My daughter has a friend who recently took a break from college to complete a ten month program in Texas at Bayyinah Institute, and she gained great insights from the esteemed founder Nouman Ali Khan. The girls’ discussions and subsequent study of online resources produced by him evolved in an initial gathering of moms and their kids to open a number of topics related to being Muslim in America, wearing hijab, studying the Qur’an, nuances of the Arabic language, and we hope to continue these meetings with husbands included. We’ll see how it goes; but it occurred to me that this type of gathering, featuring multiple generations and perspectives, may also provide a venue to transmit oral histories and wisdom to be passed to our progeny. It is said that the Devil is locked away in Ramadan, and I hope topics can be discussed with mutual respect, devoid of discord.

Technology & Arts

With these unstructured days of summer, it is my hope that we can all explore some new applications of technology. Whether we are teachers, students, or just casual dabblers in nascent apps, there could be no loss in acquiring practice in something new. This video presents possibilities and features links to further resources.

On a concluding note, it has been nearly two months since my father fell in his yard, and although he has suffered and continues to convalesce at home with me and my siblings rotating constant supervision, our relationships have greatly improved and I have treasured the fortification of our family bonds.

Thoughts of death, and preparation for the eventual absence of my life, have helped the depth of my worship (ibadah) and connection to Allah. I am reminded of my responsibility to prepare myself and those around me for the inevitable journey, and I greatly appreciate the time, people, and experiences that have been gifted to me. I am optimistic that soon my father and children will be able to be more independent by the end of this summer, and I have many things I wish to pursue with a renewed sense of mission and energy. This time of reflection, course correction, salutations from distant souls, and chance to gain exponential good deeds (barakat) and warm memories with those close to me is precious.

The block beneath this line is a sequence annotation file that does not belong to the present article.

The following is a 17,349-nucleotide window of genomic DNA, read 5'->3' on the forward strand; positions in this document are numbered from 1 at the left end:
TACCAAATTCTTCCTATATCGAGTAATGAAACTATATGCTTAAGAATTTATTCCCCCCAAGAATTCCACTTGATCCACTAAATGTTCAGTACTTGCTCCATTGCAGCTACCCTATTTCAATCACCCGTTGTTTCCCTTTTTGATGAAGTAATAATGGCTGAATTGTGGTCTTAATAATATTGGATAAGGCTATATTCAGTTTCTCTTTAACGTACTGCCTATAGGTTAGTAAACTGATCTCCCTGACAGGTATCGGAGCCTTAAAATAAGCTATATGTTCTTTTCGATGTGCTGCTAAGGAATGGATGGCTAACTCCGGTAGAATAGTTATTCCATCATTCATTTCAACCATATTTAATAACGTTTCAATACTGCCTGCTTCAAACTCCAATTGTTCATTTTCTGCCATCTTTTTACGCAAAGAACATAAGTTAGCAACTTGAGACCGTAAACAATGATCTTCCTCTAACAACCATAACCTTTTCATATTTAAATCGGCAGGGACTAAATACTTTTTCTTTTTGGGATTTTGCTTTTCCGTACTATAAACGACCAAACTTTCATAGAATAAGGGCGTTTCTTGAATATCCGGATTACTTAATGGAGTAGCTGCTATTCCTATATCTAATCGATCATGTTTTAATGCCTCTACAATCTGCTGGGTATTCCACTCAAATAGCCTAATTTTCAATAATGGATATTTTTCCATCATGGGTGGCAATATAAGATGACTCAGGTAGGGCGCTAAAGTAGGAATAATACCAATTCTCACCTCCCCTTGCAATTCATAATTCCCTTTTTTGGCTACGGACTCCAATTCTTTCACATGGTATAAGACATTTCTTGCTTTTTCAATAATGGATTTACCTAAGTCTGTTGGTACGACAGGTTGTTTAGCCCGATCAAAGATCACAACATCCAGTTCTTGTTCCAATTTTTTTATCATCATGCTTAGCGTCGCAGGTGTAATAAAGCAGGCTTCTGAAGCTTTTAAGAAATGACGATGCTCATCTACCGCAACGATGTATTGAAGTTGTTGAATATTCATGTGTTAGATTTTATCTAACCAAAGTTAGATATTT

Every dua’a that is good is answered, they say, and I have known it to be true. Ramadan Mubarak!

Halal United with the IFANCA International Halal Food Conference

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Food bridges diverse cultures effectively, and it forged bonding at the International Halal Food Conference, hosted by the Islamic Food and Nutrition Council of America (IFANCA) April 6-8 at the Hyatt Regency Hotel in Rosemont, Illinois. The event brought a multinational array of corporations; among them were Abbott Nutrition; The Coca-Cola Company; Amway-Nutrilite division; Wrigley-subsidiary of Mars; PepsiCo; Cargill; American Halal Company; Organic Valley; McDonald’s Corporation, and others  lesser known to the public but that have products used by other companies in their formulations.

Several dignitaries from the governments of Indonesia, Malaysia, Singapore, and food scientists, export agency representatives, entrepreneurs, and consultants, from the U.S., Canada, U.K., Belgium, Switzerland, Kuwait, U.A. E., Pakistan and India rounded out the program.

The theme of Unity was iterated by several presenters who acknowledged that the former stance of protectionism and competition needs to be cast away in exchange for transparency, mutual support and cooperation. Attending the IFANCA conference were other Halal certifying agencies, and ISNA’s Ahmed El-Hattab called for a unification of Standards and formation of an ISNA Accreditation Board.